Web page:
It's been a lot of fun teaching you. Consistency is the key!
Hi Terry, I'd be happy to teach them.
I've known Larry for many years. He was a specific student, he did not want to learn how to read music. He had a great ear, I could play and show him material and he could master it. While I believe if he learned to read he would have been much more successful, I never push anything on a student, I meet the student where they are. Larry loves to play his songs for many years and was a pleasure to work with.
Dave was a working professional. He was interesting, in that he was also a percussionist, and he had a unique approach, doing a lot of percussion on guitar. What he did not know was how to work his way around the fingerboard, so I gave him the science and forms to easily play in any key or any song. I also introduced him to reading music, this is a lifetime joy.
Dave was a fellow co-worker at HP with me. He heard my Swingtime CD and asked if he could learn to play bass. He was a pro, and wanted a real quality instrument to start with. He also as a ham radio expert and a tube expert I think his real love was driving huge tube amplifiers. Of course, that demanded he learn to play. His opportunity to play was in Church so we focused on what he needed to do to play with them. He had a great time. I taught him remotely using network tools and that old tool, the phone. With skype we could do more! He also got intrigued with string bass and learned to play in tune and enjoy it. Still his love for powerful tube heads took him over and that was traded for a tube amp. Dave can build Tube Amps, as well as state of the art computers. But he loves playing the bass best of all, always through a tube amp. I did talk him into getting a SWR Working Man's 12 which is not a tube amp so he could easily go to practices. It's the best of the combo amps, not the lightest and far from the most expensive but has a rich full tone and I didn't want Dave not playing because he had to transport very heavy equipment. All bass or guitar players should have a great sounding, small combo amp if they play electric. Of course, I prefer that guitarists start with acoustic instruments, and most electric guitarists practice most of thier lives on acoustic, including the most ardent rocker. Of course while I usually teach classical and jazz guitar as well as songs, most students quickly learn how to improvise and play blues including lead guitar. I'm so happy I was able to give Dave the gift of music, and now he can drive those huge tube amps he loves.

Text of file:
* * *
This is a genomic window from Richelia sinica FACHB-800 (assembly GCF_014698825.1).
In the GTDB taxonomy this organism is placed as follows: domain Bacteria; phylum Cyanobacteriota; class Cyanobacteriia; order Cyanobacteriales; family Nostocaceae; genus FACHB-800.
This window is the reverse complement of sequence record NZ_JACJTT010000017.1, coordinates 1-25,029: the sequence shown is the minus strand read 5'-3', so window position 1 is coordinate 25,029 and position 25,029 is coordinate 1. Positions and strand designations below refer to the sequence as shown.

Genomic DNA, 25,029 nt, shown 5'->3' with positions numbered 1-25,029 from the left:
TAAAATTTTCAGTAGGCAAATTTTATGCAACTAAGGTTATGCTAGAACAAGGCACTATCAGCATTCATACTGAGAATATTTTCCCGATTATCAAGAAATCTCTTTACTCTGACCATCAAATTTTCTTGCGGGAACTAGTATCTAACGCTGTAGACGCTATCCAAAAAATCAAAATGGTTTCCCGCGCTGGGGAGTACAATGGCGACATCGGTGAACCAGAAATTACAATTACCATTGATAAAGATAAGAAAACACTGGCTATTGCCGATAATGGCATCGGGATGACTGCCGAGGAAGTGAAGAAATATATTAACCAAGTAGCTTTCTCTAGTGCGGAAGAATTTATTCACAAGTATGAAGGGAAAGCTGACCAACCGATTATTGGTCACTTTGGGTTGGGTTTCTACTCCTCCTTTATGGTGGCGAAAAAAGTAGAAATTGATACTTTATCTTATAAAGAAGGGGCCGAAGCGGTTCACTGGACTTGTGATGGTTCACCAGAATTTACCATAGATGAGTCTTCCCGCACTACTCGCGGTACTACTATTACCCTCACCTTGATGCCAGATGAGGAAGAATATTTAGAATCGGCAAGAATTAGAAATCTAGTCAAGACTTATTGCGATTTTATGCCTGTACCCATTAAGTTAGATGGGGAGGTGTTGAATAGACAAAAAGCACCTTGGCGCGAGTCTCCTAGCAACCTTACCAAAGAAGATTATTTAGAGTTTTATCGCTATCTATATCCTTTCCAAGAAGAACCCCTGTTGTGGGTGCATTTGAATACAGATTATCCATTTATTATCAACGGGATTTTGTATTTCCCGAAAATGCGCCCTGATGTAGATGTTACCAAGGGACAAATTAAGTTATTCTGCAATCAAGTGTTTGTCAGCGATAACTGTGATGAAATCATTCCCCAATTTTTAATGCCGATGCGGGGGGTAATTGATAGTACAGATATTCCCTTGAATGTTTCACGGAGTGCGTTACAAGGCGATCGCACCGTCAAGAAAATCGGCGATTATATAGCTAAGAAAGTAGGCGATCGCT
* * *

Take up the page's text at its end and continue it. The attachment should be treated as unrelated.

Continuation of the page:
Peter was another student that was not interested in learning to read music. I taught Peter how to play the songs he wanted to learn. All the while I "sneaked" music lessons into his playing so he was able to expand into all sorts of music. I never force students into anything.